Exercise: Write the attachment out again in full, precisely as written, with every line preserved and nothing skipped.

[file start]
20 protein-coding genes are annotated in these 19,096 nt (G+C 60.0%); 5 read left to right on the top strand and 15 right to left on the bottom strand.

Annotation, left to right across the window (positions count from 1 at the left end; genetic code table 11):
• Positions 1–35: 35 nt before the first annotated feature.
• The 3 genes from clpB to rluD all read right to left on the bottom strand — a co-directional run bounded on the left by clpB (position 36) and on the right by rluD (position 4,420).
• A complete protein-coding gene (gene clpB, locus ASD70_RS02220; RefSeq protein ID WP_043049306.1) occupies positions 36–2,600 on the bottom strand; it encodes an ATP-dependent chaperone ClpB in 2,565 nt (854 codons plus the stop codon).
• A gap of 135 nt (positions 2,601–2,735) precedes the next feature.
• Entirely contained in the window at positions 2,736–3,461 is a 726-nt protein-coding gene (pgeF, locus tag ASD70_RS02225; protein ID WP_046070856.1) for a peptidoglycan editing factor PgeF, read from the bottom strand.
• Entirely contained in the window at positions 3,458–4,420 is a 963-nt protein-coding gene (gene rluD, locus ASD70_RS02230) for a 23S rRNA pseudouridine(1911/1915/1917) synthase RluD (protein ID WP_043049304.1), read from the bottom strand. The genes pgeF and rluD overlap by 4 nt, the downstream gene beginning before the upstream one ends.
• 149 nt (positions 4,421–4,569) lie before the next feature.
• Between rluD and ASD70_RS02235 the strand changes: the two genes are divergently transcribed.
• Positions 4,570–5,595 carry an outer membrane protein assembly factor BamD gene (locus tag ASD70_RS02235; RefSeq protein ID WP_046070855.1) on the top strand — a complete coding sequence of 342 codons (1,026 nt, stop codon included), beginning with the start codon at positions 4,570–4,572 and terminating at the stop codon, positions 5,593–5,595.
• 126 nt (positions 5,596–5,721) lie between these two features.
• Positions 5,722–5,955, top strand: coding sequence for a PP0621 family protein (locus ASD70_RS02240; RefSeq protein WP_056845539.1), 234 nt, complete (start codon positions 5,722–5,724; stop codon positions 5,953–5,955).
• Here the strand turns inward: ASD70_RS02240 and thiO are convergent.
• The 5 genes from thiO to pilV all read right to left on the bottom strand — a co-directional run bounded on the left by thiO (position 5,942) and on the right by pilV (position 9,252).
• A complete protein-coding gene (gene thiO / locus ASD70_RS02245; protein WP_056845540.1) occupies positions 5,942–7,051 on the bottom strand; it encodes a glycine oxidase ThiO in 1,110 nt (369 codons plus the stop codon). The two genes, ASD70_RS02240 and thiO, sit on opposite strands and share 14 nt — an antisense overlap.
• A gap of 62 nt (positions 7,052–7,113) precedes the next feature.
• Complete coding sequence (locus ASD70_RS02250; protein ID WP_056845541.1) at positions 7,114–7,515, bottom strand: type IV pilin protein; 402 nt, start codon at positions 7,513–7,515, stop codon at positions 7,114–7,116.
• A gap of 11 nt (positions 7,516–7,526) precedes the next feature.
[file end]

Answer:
20 protein-coding genes are annotated in these 19,096 nt (G+C 60.0%); 5 read left to right on the top strand and 15 right to left on the bottom strand.

Annotation, left to right across the window (positions count from 1 at the left end; genetic code table 11):
• Positions 1–35: 35 nt before the first annotated feature.
• The 3 genes from clpB to rluD all read right to left on the bottom strand — a co-directional run bounded on the left by clpB (position 36) and on the right by rluD (position 4,420).
• A complete protein-coding gene (gene clpB, locus ASD70_RS02220; RefSeq protein ID WP_043049306.1) occupies positions 36–2,600 on the bottom strand; it encodes an ATP-dependent chaperone ClpB in 2,565 nt (854 codons plus the stop codon).
• A gap of 135 nt (positions 2,601–2,735) precedes the next feature.
• Entirely contained in the window at positions 2,736–3,461 is a 726-nt protein-coding gene (pgeF, locus tag ASD70_RS02225; protein ID WP_046070856.1) for a peptidoglycan editing factor PgeF, read from the bottom strand.
• Entirely contained in the window at positions 3,458–4,420 is a 963-nt protein-coding gene (gene rluD, locus ASD70_RS02230) for a 23S rRNA pseudouridine(1911/1915/1917) synthase RluD (protein ID WP_043049304.1), read from the bottom strand. The genes pgeF and rluD overlap by 4 nt, the downstream gene beginning before the upstream one ends.
• 149 nt (positions 4,421–4,569) lie before the next feature.
• Between rluD and ASD70_RS02235 the strand changes: the two genes are divergently transcribed.
• Positions 4,570–5,595 carry an outer membrane protein assembly factor BamD gene (locus tag ASD70_RS02235; RefSeq protein ID WP_046070855.1) on the top strand — a complete coding sequence of 342 codons (1,026 nt, stop codon included), beginning with the start codon at positions 4,570–4,572 and terminating at the stop codon, positions 5,593–5,595.
• 126 nt (positions 5,596–5,721) lie between these two features.
• Positions 5,722–5,955, top strand: coding sequence for a PP0621 family protein (locus ASD70_RS02240; RefSeq protein WP_056845539.1), 234 nt, complete (start codon positions 5,722–5,724; stop codon positions 5,953–5,955).
• Here the strand turns inward: ASD70_RS02240 and thiO are convergent.
• The 5 genes from thiO to pilV all read right to left on the bottom strand — a co-directional run bounded on the left by thiO (position 5,942) and on the right by pilV (position 9,252).
• A complete protein-coding gene (gene thiO / locus ASD70_RS02245; protein WP_056845540.1) occupies positions 5,942–7,051 on the bottom strand; it encodes a glycine oxidase ThiO in 1,110 nt (369 codons plus the stop codon). The two genes, ASD70_RS02240 and thiO, sit on opposite strands and share 14 nt — an antisense overlap.
• A gap of 62 nt (positions 7,052–7,113) precedes the next feature.
• Complete coding sequence (locus ASD70_RS02250; protein ID WP_056845541.1) at positions 7,114–7,515, bottom strand: type IV pilin protein; 402 nt, start codon at positions 7,513–7,515, stop codon at positions 7,114–7,116.
• A gap of 11 nt (positions 7,516–7,526) precedes the next feature.